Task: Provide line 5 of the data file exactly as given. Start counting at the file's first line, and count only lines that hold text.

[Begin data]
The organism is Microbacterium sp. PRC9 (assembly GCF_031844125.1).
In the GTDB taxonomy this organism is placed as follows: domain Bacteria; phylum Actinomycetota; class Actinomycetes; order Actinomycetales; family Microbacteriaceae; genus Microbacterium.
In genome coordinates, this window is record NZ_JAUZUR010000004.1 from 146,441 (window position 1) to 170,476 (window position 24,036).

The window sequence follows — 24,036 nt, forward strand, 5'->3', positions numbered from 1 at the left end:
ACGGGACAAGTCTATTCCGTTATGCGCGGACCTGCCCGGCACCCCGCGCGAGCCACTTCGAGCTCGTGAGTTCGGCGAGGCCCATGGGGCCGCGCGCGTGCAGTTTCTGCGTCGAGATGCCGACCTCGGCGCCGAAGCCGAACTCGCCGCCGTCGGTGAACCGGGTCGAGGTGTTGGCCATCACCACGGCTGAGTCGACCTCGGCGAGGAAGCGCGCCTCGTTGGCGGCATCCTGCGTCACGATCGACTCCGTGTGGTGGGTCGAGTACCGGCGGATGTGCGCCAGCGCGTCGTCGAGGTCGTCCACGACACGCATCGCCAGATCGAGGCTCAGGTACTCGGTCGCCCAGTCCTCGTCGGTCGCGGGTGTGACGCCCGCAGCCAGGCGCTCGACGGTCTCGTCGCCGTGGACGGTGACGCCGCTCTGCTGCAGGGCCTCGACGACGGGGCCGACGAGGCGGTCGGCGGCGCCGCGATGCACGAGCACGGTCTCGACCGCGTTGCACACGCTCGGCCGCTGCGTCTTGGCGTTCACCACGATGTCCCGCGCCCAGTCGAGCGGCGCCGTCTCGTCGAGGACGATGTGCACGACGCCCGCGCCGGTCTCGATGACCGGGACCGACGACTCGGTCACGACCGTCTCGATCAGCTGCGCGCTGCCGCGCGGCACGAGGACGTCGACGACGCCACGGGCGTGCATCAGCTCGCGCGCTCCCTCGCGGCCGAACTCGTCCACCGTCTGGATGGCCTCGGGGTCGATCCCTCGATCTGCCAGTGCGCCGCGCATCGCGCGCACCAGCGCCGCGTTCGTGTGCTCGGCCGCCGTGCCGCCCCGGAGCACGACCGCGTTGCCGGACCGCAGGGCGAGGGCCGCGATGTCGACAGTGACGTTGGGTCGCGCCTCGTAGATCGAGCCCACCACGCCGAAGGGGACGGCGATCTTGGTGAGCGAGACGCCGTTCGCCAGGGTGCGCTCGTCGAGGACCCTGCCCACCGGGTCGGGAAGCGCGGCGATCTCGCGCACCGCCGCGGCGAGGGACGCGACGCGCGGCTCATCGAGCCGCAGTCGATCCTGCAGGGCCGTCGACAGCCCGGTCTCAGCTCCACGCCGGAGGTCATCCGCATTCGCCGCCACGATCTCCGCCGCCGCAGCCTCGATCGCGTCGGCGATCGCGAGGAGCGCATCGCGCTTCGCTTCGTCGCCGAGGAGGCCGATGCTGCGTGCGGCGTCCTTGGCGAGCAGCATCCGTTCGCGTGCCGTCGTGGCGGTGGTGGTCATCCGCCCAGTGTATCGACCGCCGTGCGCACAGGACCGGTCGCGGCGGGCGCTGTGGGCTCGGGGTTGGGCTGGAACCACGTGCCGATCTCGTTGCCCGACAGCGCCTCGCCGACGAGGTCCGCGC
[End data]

ACGGGACAAGTCTATTCCGTTATGCGCGGACCTGCCCGGCACCCCGCGCGAGCCACTTCGAGCTCGTGAGTTCGGCGAGGCCCATGGGGCCGCGCGCGTGCAGTTTCTGCGTCGAGATGCCGACCTCGGCGCCGAAGCCGAACTCGCCGCCGTCGGTGAACCGGGTCGAGGTGTTGGCCATCACCACGGCTGAGTCGACCTCGGCGAGGAAGCGCGCCTCGTTGGCGGCATCCTGCGTCACGATCGACTCCGTGTGGTGGGTCGAGTACCGGCGGATGTGCGCCAGCGCGTCGTCGAGGTCGTCCACGACACGCATCGCCAGATCGAGGCTCAGGTACTCGGTCGCCCAGTCCTCGTCGGTCGCGGGTGTGACGCCCGCAGCCAGGCGCTCGACGGTCTCGTCGCCGTGGACGGTGACGCCGCTCTGCTGCAGGGCCTCGACGACGGGGCCGACGAGGCGGTCGGCGGCGCCGCGATGCACGAGCACGGTCTCGACCGCGTTGCACACGCTCGGCCGCTGCGTCTTGGCGTTCACCACGATGTCCCGCGCCCAGTCGAGCGGCGCCGTCTCGTCGAGGACGATGTGCACGACGCCCGCGCCGGTCTCGATGACCGGGACCGACGACTCGGTCACGACCGTCTCGATCAGCTGCGCGCTGCCGCGCGGCACGAGGACGTCGACGACGCCACGGGCGTGCATCAGCTCGCGCGCTCCCTCGCGGCCGAACTCGTCCACCGTCTGGATGGCCTCGGGGTCGATCCCTCGATCTGCCAGTGCGCCGCGCATCGCGCGCACCAGCGCCGCGTTCGTGTGCTCGGCCGCCGTGCCGCCCCGGAGCACGACCGCGTTGCCGGACCGCAGGGCGAGGGCCGCGATGTCGACAGTGACGTTGGGTCGCGCCTCGTAGATCGAGCCCACCACGCCGAAGGGGACGGCGATCTTGGTGAGCGAGACGCCGTTCGCCAGGGTGCGCTCGTCGAGGACCCTGCCCACCGGGTCGGGAAGCGCGGCGATCTCGCGCACCGCCGCGGCGAGGGACGCGACGCGCGGCTCATCGAGCCGCAGTCGATCCTGCAGGGCCGTCGACAGCCCGGTCTCAGCTCCACGCCGGAGGTCATCCGCATTCGCCGCCACGATCTCCGCCGCCGCAGCCTCGATCGCGTCGGCGATCGCGAGGAGCGCATCGCGCTTCGCTTCGTCGCCGAGGAGGCCGATGCTGCGTGCGGCGTCCTTGGCGAGCAGCATCCGTTCGCGTGCCGTCGTGGCGGTGGTGGTCATCCGCCCAGTGTATCGACCGCCGTGCGCACAGGACCGGTCGCGGCGGGCGCTGTGGGCTCGGGGTTGGGCTGGAACCACGTGCCGATCTCGTTGCCCGACAGCGCCTCGCCGACGAGGTCCGCGC